AS: Gameplay. I mentioned that it’s very clear from it that you’re fans of old. I know you’ve done a few games now, but I am seeing stuff from the first three. It’s much more heavily disguised – we’ve got far better graphics now and the capabilities are much more - but I’m still pushing blocks around and climbing up levels.

Interesting about the stuff that’s changed as well. First of all, we’ve got far more cinematics, and there’s touches of Japanese style about some of the ‘roll left, roll right’ as part of a cinematic scene. There are the hints of an RPG system, and no auto-lock for the weapons. There’s a lot that’s similar, there’s a lot that’s very, very different. What was the reasoning behind keeping the bits that you kept and changing the bits that you changed?

NH: In the same way that Lara is both the same and different – at the core she’s still the same character, but she’s looked at through a different lens – gameplay went through a similar evolution, which is to say, at its core it still is about puzzle-solving, platforming and exploration, combat, these are all the pillars the franchise was built upon, but that we needed to deliver the most modern, relevant, competitive version of each of those.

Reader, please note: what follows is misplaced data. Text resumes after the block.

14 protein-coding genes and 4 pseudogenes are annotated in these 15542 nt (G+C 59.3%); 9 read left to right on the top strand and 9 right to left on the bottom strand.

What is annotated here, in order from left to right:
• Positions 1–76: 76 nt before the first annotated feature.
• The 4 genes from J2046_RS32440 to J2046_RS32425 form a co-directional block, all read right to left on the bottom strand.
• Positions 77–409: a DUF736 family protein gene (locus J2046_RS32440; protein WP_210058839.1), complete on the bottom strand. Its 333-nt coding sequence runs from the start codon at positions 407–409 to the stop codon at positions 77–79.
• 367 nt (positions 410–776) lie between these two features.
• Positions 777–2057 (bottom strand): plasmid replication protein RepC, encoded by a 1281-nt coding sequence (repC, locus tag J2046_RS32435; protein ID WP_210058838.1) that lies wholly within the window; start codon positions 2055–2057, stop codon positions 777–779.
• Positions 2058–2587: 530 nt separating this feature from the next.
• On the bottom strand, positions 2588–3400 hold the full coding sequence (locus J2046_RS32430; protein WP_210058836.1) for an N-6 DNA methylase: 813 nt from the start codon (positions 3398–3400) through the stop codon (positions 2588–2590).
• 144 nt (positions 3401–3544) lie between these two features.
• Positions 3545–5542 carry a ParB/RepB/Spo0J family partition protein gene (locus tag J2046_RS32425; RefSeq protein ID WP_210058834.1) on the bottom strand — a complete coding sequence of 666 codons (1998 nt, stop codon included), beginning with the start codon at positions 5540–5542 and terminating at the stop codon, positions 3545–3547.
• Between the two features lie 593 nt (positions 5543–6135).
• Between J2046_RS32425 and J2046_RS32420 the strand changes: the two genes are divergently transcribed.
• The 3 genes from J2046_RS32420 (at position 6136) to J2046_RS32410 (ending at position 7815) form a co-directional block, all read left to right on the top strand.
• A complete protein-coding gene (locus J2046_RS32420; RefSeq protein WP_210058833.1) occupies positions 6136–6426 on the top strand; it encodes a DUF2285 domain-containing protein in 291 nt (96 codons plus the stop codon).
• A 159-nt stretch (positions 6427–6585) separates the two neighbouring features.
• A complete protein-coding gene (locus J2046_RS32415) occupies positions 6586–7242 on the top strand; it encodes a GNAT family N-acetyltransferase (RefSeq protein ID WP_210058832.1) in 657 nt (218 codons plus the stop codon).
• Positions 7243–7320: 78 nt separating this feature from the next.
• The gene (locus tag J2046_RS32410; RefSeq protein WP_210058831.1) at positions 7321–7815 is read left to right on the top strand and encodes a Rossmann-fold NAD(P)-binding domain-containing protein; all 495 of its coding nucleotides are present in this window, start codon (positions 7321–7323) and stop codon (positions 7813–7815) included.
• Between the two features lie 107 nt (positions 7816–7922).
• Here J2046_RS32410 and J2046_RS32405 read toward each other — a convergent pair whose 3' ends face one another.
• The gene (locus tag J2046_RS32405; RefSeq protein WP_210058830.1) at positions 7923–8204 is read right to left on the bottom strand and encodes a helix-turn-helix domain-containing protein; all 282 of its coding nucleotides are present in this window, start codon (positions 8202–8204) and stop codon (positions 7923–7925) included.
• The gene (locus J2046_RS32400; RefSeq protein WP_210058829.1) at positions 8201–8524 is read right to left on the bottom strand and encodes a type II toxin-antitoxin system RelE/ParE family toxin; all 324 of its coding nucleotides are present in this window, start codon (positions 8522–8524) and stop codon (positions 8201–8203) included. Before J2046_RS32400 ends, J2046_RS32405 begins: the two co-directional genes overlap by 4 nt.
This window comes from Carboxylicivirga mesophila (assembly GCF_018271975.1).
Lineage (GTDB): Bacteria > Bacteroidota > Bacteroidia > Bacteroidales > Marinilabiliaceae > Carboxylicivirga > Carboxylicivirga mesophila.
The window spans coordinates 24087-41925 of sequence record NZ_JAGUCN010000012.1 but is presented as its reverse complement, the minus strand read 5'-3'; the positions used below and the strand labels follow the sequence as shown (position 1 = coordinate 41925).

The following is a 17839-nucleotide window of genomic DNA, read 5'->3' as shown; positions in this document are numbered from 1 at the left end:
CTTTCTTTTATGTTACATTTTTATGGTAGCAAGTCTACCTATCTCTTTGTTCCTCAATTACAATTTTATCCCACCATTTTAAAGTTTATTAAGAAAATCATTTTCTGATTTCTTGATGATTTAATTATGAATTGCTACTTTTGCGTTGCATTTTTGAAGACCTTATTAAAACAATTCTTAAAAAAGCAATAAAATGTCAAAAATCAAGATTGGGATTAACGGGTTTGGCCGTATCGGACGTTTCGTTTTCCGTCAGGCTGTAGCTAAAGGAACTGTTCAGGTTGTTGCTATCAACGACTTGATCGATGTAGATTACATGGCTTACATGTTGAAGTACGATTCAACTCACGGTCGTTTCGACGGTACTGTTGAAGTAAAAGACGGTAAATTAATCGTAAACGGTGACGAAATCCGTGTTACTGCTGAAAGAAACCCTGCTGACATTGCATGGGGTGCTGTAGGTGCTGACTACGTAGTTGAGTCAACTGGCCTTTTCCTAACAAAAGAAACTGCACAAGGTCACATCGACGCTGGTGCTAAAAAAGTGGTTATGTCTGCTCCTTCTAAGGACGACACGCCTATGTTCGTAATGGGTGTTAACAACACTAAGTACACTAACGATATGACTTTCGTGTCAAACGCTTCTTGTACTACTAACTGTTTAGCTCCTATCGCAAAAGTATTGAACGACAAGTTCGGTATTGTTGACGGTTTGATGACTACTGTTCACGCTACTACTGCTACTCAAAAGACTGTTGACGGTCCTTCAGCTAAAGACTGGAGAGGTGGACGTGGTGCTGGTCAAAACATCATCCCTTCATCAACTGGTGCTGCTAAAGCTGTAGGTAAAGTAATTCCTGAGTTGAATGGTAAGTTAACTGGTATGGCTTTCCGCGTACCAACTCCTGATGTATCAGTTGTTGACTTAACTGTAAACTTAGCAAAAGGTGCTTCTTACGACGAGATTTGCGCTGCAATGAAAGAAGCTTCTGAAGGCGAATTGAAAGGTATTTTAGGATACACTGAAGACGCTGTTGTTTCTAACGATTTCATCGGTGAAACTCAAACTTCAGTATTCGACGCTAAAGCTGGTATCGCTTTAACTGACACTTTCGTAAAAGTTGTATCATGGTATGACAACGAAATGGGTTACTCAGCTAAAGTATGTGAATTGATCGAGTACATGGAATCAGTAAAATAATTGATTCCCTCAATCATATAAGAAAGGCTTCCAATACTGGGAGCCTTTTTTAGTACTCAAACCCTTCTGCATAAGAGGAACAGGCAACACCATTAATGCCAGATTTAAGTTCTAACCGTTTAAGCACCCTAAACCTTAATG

You pulled out a lot of them. There’s even other things that I would throw into that mix, such as our puzzles – we tried to make them more physics-based, we tried to make the fire and the water and mass and pulleys, and all these types of things, allow you to bring your understanding of how the world works into the puzzle situation.

On the platforming side we went to a full air-steer – you have continuous character control. Previous Tomb Raiders, once you started the jump it knew if you were going to make it or not, and that lack of control throughout the process was detaching for the player. So in each of these cases, whether it’s puzzles or the combat or the traversal, we really tried to look at what’s the best version of these pillars that we could deliver.

AS: That must be really subtle, because so far I haven’t felt that I’ve been in control. I have felt more like it’s been a leap. Maybe it’s just the way I’m playing it.